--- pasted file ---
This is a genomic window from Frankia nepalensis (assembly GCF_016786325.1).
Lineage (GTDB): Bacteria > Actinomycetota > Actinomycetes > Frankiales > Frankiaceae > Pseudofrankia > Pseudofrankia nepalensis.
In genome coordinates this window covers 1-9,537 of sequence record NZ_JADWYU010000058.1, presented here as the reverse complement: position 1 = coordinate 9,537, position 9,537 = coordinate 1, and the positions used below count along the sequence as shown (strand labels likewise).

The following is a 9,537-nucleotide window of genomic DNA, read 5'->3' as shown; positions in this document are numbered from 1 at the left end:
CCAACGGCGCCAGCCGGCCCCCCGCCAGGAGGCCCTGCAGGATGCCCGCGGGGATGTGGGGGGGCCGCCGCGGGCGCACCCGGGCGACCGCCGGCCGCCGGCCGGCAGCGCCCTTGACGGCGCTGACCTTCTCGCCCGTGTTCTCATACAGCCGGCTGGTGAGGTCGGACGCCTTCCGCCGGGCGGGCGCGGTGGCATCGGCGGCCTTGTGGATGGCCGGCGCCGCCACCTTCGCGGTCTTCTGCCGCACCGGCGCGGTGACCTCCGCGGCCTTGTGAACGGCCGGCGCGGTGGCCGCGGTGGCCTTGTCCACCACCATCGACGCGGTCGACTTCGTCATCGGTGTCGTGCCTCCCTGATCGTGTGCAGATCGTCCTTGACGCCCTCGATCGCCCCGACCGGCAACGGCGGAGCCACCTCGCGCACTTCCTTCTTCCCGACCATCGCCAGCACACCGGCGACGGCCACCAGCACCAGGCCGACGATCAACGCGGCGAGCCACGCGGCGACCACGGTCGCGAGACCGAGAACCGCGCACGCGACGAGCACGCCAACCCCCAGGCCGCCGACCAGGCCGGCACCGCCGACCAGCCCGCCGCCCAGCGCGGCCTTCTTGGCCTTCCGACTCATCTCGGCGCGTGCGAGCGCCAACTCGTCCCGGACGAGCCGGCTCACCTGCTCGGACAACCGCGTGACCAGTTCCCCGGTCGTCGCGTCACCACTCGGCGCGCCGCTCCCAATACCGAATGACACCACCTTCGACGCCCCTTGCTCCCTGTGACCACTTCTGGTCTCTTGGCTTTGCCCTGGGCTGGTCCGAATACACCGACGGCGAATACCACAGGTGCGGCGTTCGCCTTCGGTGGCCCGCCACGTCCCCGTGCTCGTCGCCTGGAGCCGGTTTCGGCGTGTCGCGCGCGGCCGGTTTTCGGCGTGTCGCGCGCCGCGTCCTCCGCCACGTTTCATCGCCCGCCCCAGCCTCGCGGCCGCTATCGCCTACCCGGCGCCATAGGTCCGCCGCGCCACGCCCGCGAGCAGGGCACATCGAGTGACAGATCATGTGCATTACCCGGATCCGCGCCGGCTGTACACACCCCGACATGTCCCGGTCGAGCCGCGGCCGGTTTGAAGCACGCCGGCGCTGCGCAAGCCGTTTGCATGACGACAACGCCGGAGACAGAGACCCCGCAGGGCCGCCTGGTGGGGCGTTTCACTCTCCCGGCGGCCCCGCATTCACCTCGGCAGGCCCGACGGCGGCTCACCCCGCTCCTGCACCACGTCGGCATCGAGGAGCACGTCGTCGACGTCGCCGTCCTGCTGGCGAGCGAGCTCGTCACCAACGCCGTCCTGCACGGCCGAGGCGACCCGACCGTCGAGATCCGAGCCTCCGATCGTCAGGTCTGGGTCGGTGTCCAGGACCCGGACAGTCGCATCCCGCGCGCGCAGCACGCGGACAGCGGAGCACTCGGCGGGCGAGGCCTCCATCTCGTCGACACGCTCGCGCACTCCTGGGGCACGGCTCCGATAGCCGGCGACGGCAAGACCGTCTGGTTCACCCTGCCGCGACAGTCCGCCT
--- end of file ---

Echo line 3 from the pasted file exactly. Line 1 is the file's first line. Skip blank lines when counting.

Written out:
In genome coordinates this window covers 1-9,537 of sequence record NZ_JADWYU010000058.1, presented here as the reverse complement: position 1 = coordinate 9,537, position 9,537 = coordinate 1, and the positions used below count along the sequence as shown (strand labels likewise).